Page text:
The ever-changing work climate has made international work more complex, and organizations should focus on building capability pipelines to adapt as they scale. Additionally, geopolitical instability has driven organizations to place a premium on risk visibility. An overwhelming majority (97%) of CEO respondents from the EY CEO Outlook Pulse have shared that they have halted investment strategies due to geopolitical issues.

While organizational leaders have started assimilating geopolitical risks into their strategic equation, mobility professionals are wary of their organizational capacity to handle risks. Only 29% of respondents believed that their organization could withstand changing geopolitical circumstances.

Organizations must know where their professionals are at all times to safeguard against physical or cybersecurity threats and be knowledgeable of potential immigration, tax, or regulatory risks. Most respondents believed their organization have a policy or procedure concerning hybrid mobility (e.g., temporary and permanent remote work, cross-border work, and virtual assignments). However, less than half of the mobility professionals (47%) said the policies were consistent across borders, and an even smaller percentage (41%) believed that the policies tackled significant issues.

Amid the unsteady geopolitical climate and intense race for talent, mobility programs can facilitate long-term growth and sustainability. Capitalizing on cross-border work entails reimagining mobility programs to gain an advantage in the race for talent.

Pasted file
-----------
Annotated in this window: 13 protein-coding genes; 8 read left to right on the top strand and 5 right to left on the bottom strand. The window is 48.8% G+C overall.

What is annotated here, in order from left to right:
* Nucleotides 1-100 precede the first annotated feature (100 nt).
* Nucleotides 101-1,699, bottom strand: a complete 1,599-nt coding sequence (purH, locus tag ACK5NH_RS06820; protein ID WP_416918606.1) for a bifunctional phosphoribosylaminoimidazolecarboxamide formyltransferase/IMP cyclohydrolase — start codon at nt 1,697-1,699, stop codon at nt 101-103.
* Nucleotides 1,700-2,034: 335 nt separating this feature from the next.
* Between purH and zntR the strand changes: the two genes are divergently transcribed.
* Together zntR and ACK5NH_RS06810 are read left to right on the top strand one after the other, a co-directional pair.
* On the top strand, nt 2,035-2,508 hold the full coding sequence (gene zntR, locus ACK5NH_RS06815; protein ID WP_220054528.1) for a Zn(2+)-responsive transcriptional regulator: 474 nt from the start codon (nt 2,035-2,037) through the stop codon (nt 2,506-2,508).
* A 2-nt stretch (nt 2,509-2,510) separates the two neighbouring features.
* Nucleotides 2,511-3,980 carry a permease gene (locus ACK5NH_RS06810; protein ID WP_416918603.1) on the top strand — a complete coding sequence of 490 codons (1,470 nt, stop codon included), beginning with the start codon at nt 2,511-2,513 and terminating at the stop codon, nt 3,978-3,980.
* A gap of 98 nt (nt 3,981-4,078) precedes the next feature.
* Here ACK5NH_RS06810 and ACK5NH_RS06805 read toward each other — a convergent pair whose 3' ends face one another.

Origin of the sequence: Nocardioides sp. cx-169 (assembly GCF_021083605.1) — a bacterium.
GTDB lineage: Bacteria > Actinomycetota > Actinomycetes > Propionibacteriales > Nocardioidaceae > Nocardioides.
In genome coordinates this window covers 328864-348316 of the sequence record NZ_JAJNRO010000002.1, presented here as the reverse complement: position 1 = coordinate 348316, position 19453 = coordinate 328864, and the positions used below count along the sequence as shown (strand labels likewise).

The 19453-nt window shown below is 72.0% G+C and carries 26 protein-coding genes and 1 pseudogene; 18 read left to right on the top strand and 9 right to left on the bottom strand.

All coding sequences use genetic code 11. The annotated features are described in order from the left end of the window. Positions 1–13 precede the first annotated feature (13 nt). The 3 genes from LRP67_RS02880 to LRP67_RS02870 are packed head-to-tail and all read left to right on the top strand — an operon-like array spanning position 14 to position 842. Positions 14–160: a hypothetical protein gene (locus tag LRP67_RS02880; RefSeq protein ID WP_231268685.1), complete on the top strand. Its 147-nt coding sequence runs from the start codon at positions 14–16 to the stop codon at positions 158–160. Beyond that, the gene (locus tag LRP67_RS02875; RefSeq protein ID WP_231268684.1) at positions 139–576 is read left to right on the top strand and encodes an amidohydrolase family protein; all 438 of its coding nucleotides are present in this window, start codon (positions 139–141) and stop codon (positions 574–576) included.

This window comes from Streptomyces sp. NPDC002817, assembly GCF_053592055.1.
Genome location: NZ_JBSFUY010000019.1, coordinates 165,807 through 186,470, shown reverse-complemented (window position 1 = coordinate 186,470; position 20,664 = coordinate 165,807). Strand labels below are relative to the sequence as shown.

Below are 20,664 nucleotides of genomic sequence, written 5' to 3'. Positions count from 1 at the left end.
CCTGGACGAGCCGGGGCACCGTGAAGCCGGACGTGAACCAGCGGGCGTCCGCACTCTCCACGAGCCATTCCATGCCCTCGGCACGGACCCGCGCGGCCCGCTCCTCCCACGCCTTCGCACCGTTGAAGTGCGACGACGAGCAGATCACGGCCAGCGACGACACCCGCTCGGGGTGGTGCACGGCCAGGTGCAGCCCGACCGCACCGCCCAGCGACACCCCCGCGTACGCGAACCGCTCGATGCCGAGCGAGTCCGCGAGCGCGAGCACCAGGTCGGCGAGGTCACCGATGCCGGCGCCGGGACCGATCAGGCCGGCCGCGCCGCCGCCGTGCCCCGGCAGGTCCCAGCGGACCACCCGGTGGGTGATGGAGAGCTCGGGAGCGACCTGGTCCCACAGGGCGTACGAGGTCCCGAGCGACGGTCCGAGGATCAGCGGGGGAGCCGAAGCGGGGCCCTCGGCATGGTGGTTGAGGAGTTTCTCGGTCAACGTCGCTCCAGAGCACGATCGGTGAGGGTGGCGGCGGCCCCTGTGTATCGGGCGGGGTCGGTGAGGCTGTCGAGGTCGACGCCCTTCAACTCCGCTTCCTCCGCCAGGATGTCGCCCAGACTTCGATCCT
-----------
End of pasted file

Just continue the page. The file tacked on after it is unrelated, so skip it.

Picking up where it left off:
In the Philippines, the pandemic has brought to the fore certain realizations for companies that would allow its workforce to be mobile, where applicable, driving hybrid or flexible work arrangements, virtual teaming, and cross-border work and services to address recruitment and retention concerns.

However, not all organizations are mindful of the tax, immigration and other regulatory risks and issues that arise under these arrangements which impact both the company and its mobile employees. More often than not, employers are observed to be more reactive rather than proactive in addressing these risks. Much therefore has yet to be done for companies to create value that will help strengthen corporate strategy for cross-border expansion and facilitate a better employee mobile experience.


This article is for general information only and is not a substitute for professional advice where the facts and circumstances warrant. The views and opinion expressed above are those of the author and do not necessarily represent the views of SGV & Co.

Czarina R. Miranda is the People Advisory Services Leader of SGV & Co.